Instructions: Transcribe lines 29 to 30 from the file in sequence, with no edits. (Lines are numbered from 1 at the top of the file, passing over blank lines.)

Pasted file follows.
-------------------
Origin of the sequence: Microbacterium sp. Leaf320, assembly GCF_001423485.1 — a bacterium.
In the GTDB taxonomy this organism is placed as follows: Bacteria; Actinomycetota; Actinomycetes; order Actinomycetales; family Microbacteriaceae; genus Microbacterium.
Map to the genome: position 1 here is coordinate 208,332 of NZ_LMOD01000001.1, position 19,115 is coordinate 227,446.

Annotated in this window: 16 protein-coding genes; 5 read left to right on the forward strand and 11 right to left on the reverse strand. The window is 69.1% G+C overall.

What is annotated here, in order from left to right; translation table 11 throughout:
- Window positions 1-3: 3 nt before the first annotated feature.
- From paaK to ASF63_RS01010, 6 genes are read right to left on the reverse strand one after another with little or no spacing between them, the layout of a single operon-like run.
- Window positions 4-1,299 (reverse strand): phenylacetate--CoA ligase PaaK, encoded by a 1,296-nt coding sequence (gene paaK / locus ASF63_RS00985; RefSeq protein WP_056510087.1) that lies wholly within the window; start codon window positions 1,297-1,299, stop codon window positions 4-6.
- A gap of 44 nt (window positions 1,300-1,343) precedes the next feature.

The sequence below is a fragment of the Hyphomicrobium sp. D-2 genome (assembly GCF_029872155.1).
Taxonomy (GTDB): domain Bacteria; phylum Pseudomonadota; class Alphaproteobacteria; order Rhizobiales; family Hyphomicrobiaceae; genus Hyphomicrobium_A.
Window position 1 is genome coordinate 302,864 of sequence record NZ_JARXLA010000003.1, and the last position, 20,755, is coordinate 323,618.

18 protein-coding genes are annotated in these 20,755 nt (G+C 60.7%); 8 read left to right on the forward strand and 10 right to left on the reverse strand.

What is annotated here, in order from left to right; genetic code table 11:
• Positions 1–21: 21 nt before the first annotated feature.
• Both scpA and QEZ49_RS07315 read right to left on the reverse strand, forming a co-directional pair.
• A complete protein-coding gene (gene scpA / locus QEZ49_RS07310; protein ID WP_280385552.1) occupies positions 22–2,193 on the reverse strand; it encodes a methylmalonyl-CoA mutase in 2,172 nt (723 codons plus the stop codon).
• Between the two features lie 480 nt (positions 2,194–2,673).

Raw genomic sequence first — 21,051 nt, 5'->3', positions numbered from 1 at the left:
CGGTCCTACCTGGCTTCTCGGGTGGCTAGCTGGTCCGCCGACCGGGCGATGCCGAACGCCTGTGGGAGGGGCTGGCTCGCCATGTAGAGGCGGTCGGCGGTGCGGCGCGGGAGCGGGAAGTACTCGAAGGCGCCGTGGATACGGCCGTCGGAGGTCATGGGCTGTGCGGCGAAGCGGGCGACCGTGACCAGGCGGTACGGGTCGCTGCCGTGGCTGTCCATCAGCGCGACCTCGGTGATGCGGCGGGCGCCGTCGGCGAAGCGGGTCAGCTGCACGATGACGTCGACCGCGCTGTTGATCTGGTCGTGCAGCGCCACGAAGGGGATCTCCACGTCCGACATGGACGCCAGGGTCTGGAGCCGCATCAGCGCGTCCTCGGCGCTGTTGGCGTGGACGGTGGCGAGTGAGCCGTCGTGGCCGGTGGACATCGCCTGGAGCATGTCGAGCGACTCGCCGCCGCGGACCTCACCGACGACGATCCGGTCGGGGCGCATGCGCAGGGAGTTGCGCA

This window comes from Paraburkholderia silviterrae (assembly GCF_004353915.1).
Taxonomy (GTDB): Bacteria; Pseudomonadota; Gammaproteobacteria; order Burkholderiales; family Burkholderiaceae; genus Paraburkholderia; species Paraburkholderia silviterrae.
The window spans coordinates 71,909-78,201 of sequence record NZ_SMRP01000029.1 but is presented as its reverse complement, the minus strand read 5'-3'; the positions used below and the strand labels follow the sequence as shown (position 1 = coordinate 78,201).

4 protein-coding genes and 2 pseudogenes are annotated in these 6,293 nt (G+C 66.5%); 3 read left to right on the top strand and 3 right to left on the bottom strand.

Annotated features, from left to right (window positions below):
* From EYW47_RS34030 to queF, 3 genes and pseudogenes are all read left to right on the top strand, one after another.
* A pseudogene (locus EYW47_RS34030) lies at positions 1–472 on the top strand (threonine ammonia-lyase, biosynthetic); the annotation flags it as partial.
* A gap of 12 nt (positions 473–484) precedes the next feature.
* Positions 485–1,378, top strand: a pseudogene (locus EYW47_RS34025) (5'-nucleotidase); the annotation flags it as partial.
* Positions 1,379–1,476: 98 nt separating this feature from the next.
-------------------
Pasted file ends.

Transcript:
* Positions 485–1,378, top strand: a pseudogene (locus EYW47_RS34025) (5'-nucleotidase); the annotation flags it as partial.
* Positions 1,379–1,476: 98 nt separating this feature from the next.